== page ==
It’s time to draw together the scattered pieces of construction law to form a uniform construction code, say Rudi Klein and Philip Harris

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Some years ago the perceived wisdom was that there was no such thing as construction law. It was simply an agglomeration of laws culled from a variety of existing sources. It is now much more difficult to sustain this view. There has now emerged a substantial and distinct body of jurisprudence that relates to construction and, more particularly, to construction contracts.

Much of this has been driven by the Construction Act and the issues that have arisen around the enforcement of adjudicators’ decisions. But there has also been much litigation over provisions unique to construction contracts, and it even looks like BIM is beginning to attract its own case law.

Those who have purchased the new editions of the standard textbooks that have been published over the years will have noticed their size doubling compared with the early editions. We have a Technology and Construction Court with specialist construction judges and a Pre-Action Protocol for Construction and Engineering Disputes.

Perhaps the pace of change was too fast, but surely if law makers had applied their minds, they would have put in place a system to deal with this?

In a 2011 paper written for the Society of Construction Law, Philip Harris, co-author of this column, advocated a creeping system of codification of construction law: “Imagine this scenario: in 2011 it is decreed that a capsule be buried containing a summary of our laws currently in force in England and Wales, comprising case law and statute law and current regulations. Thousands of years pass. A subsequent, highly developed society digs up the capsule. An expert in technology and construction law is tasked with deciphering the contents relevant to his field.

“He concludes, quickly, that what he has been presented with can be no more than fragments – torn scraps of a greater manuscript, broken shards of a greater tablet, all jumbled up. Later scholars disagree. They uncover, with bemusement, that this is all that existed by way of construction law in 2011. Society had simply not joined up all the pieces into a comprehensive code which offered clarity and certainty. Perhaps the pace of change was too fast, but surely if law makers had applied their minds, they would have put in place a system to deal with this?”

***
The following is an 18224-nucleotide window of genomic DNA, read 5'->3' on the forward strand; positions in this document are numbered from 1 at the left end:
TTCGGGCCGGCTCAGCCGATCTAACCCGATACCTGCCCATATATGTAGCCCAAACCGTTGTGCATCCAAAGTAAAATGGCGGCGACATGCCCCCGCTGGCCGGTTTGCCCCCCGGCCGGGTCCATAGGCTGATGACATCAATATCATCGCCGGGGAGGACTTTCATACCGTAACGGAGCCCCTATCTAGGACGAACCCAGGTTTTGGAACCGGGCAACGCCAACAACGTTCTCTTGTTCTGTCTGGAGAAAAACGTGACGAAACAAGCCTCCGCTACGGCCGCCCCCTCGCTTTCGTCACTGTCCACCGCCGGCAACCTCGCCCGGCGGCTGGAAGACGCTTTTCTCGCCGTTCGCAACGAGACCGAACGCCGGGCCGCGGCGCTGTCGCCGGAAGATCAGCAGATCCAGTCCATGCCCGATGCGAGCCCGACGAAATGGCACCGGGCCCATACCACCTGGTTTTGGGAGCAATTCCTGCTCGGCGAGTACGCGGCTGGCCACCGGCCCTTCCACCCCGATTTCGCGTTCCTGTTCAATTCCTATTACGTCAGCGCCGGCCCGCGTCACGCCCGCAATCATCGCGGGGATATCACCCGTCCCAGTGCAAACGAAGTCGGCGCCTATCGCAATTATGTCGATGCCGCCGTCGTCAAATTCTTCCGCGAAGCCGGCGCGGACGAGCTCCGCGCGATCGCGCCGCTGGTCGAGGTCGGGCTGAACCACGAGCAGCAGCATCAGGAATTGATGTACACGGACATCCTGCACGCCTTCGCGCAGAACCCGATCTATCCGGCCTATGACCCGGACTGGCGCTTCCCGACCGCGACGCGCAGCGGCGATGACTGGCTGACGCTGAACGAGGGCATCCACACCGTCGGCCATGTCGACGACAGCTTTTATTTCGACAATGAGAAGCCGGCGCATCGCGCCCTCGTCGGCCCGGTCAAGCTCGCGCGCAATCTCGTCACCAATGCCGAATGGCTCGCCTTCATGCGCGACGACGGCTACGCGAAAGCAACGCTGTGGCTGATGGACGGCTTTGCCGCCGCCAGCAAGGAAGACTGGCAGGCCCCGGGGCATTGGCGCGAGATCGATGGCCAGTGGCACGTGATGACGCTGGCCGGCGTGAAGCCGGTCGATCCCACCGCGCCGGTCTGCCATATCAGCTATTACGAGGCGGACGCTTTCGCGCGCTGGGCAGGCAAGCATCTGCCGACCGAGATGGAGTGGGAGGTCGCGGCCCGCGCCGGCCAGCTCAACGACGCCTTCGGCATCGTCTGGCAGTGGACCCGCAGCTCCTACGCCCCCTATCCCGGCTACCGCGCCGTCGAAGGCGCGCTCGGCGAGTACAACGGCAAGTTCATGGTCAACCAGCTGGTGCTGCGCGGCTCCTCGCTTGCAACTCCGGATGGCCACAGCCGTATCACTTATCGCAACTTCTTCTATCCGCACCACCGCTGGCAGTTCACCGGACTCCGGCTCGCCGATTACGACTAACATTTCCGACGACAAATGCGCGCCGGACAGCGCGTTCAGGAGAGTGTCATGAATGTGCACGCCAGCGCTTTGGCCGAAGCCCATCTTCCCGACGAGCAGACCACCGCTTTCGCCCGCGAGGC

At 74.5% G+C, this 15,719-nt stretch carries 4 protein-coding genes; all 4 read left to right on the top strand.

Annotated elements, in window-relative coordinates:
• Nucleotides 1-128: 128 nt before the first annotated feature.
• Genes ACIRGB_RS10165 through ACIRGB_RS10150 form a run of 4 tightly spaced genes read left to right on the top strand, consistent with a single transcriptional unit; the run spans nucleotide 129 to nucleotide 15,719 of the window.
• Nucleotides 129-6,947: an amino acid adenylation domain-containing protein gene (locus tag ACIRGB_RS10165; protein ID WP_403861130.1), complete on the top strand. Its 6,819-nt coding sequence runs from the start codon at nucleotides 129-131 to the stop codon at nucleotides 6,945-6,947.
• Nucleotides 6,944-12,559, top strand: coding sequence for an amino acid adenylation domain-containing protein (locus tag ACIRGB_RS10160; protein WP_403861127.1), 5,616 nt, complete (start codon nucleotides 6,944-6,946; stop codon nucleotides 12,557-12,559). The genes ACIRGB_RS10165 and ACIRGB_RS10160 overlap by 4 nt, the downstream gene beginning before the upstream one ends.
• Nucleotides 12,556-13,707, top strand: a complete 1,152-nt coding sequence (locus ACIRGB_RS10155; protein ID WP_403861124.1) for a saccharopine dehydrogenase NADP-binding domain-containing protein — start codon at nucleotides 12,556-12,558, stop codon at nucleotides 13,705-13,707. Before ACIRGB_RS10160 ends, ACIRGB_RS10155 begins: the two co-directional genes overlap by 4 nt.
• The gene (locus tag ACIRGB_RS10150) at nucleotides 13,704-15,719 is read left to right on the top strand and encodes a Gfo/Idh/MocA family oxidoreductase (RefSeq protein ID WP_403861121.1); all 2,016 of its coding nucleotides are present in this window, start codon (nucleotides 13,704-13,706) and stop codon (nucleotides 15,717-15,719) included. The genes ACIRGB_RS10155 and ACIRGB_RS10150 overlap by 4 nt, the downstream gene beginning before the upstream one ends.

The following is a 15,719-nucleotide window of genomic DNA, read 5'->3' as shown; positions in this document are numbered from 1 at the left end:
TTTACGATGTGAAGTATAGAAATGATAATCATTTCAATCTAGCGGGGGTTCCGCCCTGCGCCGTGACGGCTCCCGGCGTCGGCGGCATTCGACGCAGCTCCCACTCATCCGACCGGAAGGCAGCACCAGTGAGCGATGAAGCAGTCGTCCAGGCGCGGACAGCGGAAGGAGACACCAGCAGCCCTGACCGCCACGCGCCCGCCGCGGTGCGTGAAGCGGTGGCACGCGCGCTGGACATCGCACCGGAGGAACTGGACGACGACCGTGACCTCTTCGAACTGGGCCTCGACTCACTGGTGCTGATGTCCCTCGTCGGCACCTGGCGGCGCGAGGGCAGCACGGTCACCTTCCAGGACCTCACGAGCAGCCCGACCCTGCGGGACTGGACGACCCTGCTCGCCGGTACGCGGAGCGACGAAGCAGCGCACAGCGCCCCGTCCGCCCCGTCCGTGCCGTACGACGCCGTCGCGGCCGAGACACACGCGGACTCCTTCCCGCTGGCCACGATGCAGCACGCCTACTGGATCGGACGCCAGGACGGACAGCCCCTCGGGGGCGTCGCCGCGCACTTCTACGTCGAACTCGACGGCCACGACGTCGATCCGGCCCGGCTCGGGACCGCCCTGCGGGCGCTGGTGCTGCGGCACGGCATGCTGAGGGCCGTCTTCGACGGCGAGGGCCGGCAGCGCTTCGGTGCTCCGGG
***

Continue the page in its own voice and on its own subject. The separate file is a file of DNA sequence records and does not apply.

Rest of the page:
Wholesale codification is usually a mammoth task. The Law Commission spent six years trying to codify the law of contract but, in the end, gave up. On the other hand, the very voluminous Companies Act 2006 managed to codify directors’ duties. Is there another manageable way of achieving some level of codification of construction law? 

A possible model is the US Uniform Commercial Code. This code is a comprehensive set of rules that was developed, in part, to help businesses navigate myriad legal and contractual requirements that are relevant to their transactions. It has been introduced via statute in all US states, albeit with some variation.

Wholesale codification is usually a mammoth task. The Law Commission spent six years trying to codify the law of contract but, in the end, gave up

The nine parts of the code (the articles) deal with different aspects of sales, from sales and leases of goods, to letters of credit, to storage and bailment of goods. The code is kept under review by a body comprising lawyers – the practising profession, judges and academics – appointed by each state.

Some provisions of the code, however, have been criticised as too open-ended. An example is Article 2-302, which allows a court to refuse to enforce a contract if a clause is “unconscionable”.  Some years ago a Texas court even held the contract price to be unconscionable.

A Uniform Construction Code could be adopted by key organisations in the industry. It could then be incorporated into contracts across the construction industry, including professional appointments. This code could be written in instalments, topic by topic, and progressively added to and expanded until it develops into something as comprehensive as possible.

Who would write the code, and how would it be recognised and established, would all need to be worked out. It could be a collaboration of university academics, lawyers (whether in practice or senior retired figures with some time available) employers, project managers, specialist contractors and construction professionals. A drafting committee would have to be established and funds may need to be raised from interested parties.

The advantage of the construction industry writing and adopting its own code by consent is that the industry can “own” the initiative and have a voice in preparing it and therefore identify with it. If the code gains wide acceptance then perhaps it might become a model for a statutory or regulatory code.